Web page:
These deer poppers will leave you wanting more.
Are you looking for a new way to cook venison?
This delicious recipe from Legendary Whitetails and Bill Young might be just what you’re looking for. Give it a try.
– 6 jalapeno peppers
– 1 deer tenderloin
– Italian dressing
– 6 pieces bacon cut in half
– Cream cheese
Remove seed from the jalapenos. Marinade tenderloin over night in the Italian Dressing. Cut meat into thin strips, cut bacon into half pieces. Wrap jalapenos with tenderloin strips and wrap in bacon. Put on grill on medium heat and cook until bacon is done. You can also put cream cheese in the center or jalapenos before you wrap the tenderloin and bacon.
Getting your deer from the field to your Table doesn’t have to be hard.
Deer hunters put a lot of emphasis on scouting, treestand prep, time at the range, and other pre-hunt rituals. That’s certainly important, but too many hunters are unprepared for what comes after the deer has been shot.
Whitetails Unlimited editor Jeff Davis offers great advice on what to do once your deer is on the ground. Follow this advice and you’ll be enjoying the fruits of your hunt at the dinner table for months to come.
Photo: Howard Communications
So, you scouted all fall, and hunted hard. You’ve been successful in dropping that whitetail, and now you have to get it in your freezer. The easy way is to drop it off at the processor—but it’s going to cost you. On the other hand, you can do it yourself. For complete instructions get a video, go online, or offer to help someone who already has experience. The complete details are too involved to discuss here, but these are a few tips to make the process easier… [continued]
Do you know where you should be aiming?
Unfortunately, too many wounded deer are not recovered.
This happens for a number of reasons, such as poor shot selection, arrow flight, or a deer that moves at the wrong time. But one reason that’s no excuse is not knowing where to aim.
Michael Cantrell, founder of Pure Instinct Hunting, has great advice on shot placement.
Todays broadheads are made to smash through flesh and bone, but no broadhead will ever compensate for poor decision-making in the field. There are some bowhunting shots you should never take, and where to aim at a deer largely depends on the situation…[continued]
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A sharp knife is something every outdoorsman or woman should have.
It’s important to have a sharp knife if you spend anytime outdoors, or even for home use. The trick is getting a knife to hold a good edge. There are many tricks to sharpening a knife. Have you ever considered the benefits a Sharpie could bring to the sharpening process? Outdoor Life shares advice on using a permanent marker to get the perfect hone on any knife.
I’m such an outspoken fan of replaceable-blade knives for field dressing, caping, and butchering that I’ve apparently earned a reputation as someone who doesn’t know how to sharpen a knife.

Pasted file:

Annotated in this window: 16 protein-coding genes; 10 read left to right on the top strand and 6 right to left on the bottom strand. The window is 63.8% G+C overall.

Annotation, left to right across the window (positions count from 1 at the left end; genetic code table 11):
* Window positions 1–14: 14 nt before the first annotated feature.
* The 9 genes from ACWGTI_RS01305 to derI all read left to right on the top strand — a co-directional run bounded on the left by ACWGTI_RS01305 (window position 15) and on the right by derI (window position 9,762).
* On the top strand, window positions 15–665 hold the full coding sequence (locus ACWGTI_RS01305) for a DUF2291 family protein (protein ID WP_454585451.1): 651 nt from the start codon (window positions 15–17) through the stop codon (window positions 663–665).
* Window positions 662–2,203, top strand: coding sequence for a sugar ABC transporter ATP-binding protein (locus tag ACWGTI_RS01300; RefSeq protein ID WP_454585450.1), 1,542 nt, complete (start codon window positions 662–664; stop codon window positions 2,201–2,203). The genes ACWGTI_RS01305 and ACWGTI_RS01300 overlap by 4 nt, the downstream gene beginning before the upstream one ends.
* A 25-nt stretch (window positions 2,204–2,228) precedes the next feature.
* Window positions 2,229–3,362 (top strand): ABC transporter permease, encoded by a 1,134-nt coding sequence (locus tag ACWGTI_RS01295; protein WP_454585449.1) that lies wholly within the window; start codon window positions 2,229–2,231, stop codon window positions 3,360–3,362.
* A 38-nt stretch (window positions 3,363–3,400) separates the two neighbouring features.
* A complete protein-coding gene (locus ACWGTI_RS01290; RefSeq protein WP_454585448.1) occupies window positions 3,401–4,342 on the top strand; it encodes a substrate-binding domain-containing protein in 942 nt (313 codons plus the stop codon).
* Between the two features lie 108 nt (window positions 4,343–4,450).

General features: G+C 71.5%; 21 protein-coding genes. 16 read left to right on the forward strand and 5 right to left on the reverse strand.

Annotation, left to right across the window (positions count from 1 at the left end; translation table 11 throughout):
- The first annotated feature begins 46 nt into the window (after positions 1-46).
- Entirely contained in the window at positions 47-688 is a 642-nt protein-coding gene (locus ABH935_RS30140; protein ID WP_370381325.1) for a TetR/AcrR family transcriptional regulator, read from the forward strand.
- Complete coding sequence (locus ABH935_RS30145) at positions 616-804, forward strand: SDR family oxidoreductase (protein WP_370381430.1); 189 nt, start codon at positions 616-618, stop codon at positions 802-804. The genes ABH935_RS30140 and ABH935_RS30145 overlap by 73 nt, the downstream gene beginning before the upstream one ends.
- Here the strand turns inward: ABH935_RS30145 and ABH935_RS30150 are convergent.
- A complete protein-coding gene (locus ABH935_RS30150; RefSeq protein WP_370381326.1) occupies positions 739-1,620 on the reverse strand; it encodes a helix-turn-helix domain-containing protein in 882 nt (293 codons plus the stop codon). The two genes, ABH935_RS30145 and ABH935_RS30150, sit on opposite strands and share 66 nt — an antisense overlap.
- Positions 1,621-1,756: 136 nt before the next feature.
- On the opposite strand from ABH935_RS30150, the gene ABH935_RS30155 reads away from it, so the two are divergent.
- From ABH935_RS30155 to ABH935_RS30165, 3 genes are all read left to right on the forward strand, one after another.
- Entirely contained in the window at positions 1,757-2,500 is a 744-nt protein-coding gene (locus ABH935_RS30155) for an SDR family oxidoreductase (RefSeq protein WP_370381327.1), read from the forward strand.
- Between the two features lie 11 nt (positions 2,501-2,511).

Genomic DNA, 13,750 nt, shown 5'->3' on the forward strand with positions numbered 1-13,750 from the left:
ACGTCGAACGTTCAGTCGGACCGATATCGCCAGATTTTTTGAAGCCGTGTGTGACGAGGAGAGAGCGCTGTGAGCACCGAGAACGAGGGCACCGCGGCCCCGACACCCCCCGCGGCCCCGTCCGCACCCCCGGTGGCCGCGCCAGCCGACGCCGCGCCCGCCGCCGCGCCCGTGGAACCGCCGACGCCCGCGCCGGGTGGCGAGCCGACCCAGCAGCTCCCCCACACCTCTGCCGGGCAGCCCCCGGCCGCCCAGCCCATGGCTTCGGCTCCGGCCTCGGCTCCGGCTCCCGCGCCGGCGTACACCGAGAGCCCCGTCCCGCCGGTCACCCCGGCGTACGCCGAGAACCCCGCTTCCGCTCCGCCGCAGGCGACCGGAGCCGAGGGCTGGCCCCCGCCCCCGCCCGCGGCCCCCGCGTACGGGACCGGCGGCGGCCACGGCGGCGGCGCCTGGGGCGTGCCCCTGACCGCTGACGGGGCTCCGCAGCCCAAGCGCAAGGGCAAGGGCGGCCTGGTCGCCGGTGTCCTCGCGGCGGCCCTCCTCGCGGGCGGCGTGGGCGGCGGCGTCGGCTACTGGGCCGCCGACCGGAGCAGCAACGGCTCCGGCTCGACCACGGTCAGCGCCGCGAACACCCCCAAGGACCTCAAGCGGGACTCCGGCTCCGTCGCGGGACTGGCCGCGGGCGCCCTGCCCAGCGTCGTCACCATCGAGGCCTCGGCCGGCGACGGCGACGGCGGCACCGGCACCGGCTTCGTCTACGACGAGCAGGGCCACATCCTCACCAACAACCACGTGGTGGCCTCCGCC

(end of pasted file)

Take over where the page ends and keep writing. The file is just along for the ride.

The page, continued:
In reality, I use folders and fixed blades for much of my hunting work, and I spend so much of my time sharpening them that I’ve learned a few tricks to hone a sharper, more durable edge. Here’s a simple new way to approach an ancient task: sharpening your knife… [continued]
With the proper equipment, it is easy to field dress a deer.
Knowing how to field dress a deer is very important. If you don’t the deer cooled as quickly as possible, you run the risk of the meat spoiling.
If you don’t know how to field dress a deer, or are just looking for a few pointers, this is the video for you. Watch as the Skin N’ Bones Field Dressing Kit from 12 Survivors is put to the test.
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Crossbow hunters finally have a safety harness for their needs.
Crossbow hunting is gaining popularity across the Country, and so was the need for a safety harness for crossbow hunters.
Up until recently, crossbow hunters were left out of the loop when it came to a safety harness. We could use the traditional harness, but we could have used more.
Fortunately, Hunter Safety System stepped up to the plate, and designed a safety vest specifically for the crossbow hunter.
Unlike traditional bows, crossbows have issues related to cocking the crossbow while hunting from an elevated position. When the crossbow is cocked, the treestand safety harnesses’ tether strap tends to fall in front of the hunter, which not only is frustrating but also can tangle with the crossbow and knock off or damage the scope. To eliminate this problem, HSS has added a Tether Stow Strap to the new Crossbow Harness that will safely secure the tether when cocking the bow.
Another feature of this new harness is the deep zippered pocket specifically designed to accommodate the cocking rope which if stowed in a backpack or regular harness pocket can easily get tangled with other gear or fall out of the stand. HSS has also equipped the new Crossbow Harness with a Range Finder Rip Cord that keeps the rangefinder handy yet out of the way and always attached so an accidental drop is never a concern.
Designed on the popular HSS Hybrid Flex chassis, the new HSS Crossbow Harness features the same 1.25-inch upper-body webbing, shock absorbing tether and waist buckle. The individual, padded hexagon shoulder straps on the HSS Crossbow Harness provide comfort and maximum flexibility and the ample pockets—including a secure mesh pocket designed for a cell phone—make it easy to store all of the necessary crossbow and other hunting gear. Weighing only 2.5 lbs., the new HSS Crossbow Harness meets current industry standards recognized by the Treestand Manufacturers Association.
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